Tejada's breakout year came in 2002. With the departure of Jason Giambi to the New York Yankees during the offseason, and a leg injury to slugger Jermaine Dye, the A's lost two of their key offensive players. Tejada hit .308 with 34 homers and led the A's to their second Western Division title in three years. Their campaign included an American League record 20 game win-streak. Tejada contributed one-out, game-winning hits in the 18th and 19th games of that run: a three-run homer off Minnesota Twins closer Eddie Guardado for a 7-5 victory and a bases-loaded single against Kansas City Royals reliever Jason Grimsley to break a 6-6 tie.

Tejada also showed modest speed on the basepaths with 18 steals over a two-year stretch. His performance was rewarded with the 2002 American League MVP award. For the third straight year, though, the A's fell in the fifth game of the ALDS, this time to the Minnesota Twins.

The next year, both the A's and Tejada got off to a slow start, with the shortstop hitting under .200 for the first month of the season. Improved play in the second half of the season led the A's to their second straight Western Division title and their third in four years. Tejada hit .278 with 27 homers for the year, a decrease from his numbers in 2002, but still leading many offensive categories for shortstops.

In a tension-filled series, the powerful offense of the Boston Red Sox narrowly edged out the A's in the first round, once again in five games. Tejada was known for his public display of anger toward Boston starting pitcher Derek Lowe at the series' conclusion for what he perceived as obscene gestures. Lowe denied the accusation, claiming his fist pump was in celebration only.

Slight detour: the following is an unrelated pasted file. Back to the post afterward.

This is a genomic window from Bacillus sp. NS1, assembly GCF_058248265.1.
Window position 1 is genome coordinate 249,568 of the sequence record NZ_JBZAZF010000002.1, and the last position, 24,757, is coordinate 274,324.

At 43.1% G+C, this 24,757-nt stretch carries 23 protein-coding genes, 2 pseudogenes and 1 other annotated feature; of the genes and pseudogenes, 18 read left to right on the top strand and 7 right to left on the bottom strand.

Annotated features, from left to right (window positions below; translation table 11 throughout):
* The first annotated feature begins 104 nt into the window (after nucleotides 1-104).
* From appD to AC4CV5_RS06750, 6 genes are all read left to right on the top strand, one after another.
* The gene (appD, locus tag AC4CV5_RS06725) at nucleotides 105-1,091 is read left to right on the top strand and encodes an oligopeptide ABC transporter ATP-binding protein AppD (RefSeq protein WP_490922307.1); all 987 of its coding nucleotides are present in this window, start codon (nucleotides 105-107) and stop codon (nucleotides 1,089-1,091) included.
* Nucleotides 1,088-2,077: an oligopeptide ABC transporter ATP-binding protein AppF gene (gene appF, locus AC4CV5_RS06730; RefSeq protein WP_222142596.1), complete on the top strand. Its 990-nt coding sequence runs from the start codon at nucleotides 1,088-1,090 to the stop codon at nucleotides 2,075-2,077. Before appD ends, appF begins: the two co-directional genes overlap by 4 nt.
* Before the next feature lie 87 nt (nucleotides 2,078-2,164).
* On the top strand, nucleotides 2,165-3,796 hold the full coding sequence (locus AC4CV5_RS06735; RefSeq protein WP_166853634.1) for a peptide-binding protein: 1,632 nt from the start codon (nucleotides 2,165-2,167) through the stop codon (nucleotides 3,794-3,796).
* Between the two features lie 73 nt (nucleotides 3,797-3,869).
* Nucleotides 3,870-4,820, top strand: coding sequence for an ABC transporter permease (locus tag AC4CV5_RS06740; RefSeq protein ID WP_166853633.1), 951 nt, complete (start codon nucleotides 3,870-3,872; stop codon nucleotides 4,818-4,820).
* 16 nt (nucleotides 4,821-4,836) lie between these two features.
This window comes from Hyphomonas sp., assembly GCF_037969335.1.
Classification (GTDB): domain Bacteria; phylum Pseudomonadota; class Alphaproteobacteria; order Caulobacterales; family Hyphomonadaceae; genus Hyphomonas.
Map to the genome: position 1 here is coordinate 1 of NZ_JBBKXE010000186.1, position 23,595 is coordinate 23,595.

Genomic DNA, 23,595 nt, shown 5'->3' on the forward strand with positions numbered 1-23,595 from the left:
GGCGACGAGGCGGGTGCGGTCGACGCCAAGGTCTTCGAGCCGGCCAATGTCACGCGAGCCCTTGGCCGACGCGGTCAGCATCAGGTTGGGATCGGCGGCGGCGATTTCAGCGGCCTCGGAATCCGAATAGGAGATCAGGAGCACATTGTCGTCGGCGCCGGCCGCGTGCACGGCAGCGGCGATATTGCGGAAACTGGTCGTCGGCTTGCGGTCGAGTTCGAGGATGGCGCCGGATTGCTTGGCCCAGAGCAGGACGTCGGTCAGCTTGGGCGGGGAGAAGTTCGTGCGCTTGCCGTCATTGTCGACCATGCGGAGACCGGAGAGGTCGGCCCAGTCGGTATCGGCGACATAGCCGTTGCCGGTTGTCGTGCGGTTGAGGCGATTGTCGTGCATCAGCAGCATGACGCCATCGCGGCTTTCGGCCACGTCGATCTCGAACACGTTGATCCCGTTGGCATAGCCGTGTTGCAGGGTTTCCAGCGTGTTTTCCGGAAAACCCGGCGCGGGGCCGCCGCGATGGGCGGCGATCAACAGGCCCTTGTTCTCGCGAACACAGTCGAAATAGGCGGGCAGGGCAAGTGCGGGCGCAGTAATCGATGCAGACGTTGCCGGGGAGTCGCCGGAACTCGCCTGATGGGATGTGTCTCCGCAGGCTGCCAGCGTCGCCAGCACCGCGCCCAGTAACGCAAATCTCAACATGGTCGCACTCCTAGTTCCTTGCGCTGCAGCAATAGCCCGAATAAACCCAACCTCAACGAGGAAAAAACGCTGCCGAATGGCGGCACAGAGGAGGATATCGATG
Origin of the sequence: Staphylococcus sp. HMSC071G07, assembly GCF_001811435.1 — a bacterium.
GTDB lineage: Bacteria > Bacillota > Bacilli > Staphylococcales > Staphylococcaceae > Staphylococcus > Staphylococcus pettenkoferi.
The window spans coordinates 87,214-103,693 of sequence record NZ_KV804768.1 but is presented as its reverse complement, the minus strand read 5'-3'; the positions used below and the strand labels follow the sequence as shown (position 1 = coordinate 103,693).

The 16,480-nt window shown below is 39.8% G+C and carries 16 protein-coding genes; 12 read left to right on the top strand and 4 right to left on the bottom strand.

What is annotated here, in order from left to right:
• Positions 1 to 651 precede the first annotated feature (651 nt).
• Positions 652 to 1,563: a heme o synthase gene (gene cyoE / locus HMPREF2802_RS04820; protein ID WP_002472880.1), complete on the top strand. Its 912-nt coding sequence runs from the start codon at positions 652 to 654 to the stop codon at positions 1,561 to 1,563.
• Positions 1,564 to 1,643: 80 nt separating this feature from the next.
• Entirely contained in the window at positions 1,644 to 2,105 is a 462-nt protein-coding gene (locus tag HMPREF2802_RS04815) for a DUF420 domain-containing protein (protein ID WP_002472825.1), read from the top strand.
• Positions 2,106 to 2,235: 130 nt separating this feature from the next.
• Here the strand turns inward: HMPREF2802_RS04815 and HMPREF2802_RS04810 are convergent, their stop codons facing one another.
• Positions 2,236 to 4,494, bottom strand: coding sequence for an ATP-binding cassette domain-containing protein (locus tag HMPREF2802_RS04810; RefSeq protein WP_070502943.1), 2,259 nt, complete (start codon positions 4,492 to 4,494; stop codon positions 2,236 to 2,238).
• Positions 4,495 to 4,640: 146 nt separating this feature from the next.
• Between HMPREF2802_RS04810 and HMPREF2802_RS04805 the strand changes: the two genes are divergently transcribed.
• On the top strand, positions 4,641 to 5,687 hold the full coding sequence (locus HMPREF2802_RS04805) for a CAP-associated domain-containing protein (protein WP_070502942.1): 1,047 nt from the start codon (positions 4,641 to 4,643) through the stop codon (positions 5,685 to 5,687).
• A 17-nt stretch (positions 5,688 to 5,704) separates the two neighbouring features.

By the end of the 2003 season, Tejada had established himself as one of baseball's premier shortstops. The A's elected not to resign the free agent, citing budget concerns and a young Bobby Crosby coming through the system, so Tejada signed a six-year, $72 million deal with the Baltimore Orioles during the offseason

Baltimore Orioles

As an Oriole, Tejada followed in the footsteps of legendary Baltimore shortstop Cal Ripken Jr.. Like Ripken, Tejada is a strong and durable shortstop with unusual power numbers for a middle infielder. Ripken currently holds baseball's record for consecutive games played at 2,632. Tejada played in his 1,000th consecutive game on July 1, 2006.